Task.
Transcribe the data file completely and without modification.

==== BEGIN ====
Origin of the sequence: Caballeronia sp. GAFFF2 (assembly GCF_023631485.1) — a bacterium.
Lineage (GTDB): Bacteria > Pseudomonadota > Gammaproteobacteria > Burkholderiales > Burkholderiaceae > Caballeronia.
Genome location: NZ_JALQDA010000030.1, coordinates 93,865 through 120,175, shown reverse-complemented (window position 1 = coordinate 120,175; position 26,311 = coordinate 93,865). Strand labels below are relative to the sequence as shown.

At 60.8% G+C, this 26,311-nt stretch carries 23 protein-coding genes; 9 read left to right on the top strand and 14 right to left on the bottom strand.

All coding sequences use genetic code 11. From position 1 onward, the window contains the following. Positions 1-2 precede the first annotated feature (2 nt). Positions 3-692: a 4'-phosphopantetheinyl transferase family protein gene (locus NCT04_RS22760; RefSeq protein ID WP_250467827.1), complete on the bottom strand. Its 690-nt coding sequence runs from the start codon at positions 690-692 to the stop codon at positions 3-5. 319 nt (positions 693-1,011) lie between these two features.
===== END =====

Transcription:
Origin of the sequence: Caballeronia sp. GAFFF2 (assembly GCF_023631485.1) — a bacterium.
Lineage (GTDB): Bacteria > Pseudomonadota > Gammaproteobacteria > Burkholderiales > Burkholderiaceae > Caballeronia.
Genome location: NZ_JALQDA010000030.1, coordinates 93,865 through 120,175, shown reverse-complemented (window position 1 = coordinate 120,175; position 26,311 = coordinate 93,865). Strand labels below are relative to the sequence as shown.

At 60.8% G+C, this 26,311-nt stretch carries 23 protein-coding genes; 9 read left to right on the top strand and 14 right to left on the bottom strand.

All coding sequences use genetic code 11. From position 1 onward, the window contains the following. Positions 1-2 precede the first annotated feature (2 nt). Positions 3-692: a 4'-phosphopantetheinyl transferase family protein gene (locus NCT04_RS22760; RefSeq protein ID WP_250467827.1), complete on the bottom strand. Its 690-nt coding sequence runs from the start codon at positions 690-692 to the stop codon at positions 3-5. 319 nt (positions 693-1,011) lie between these two features.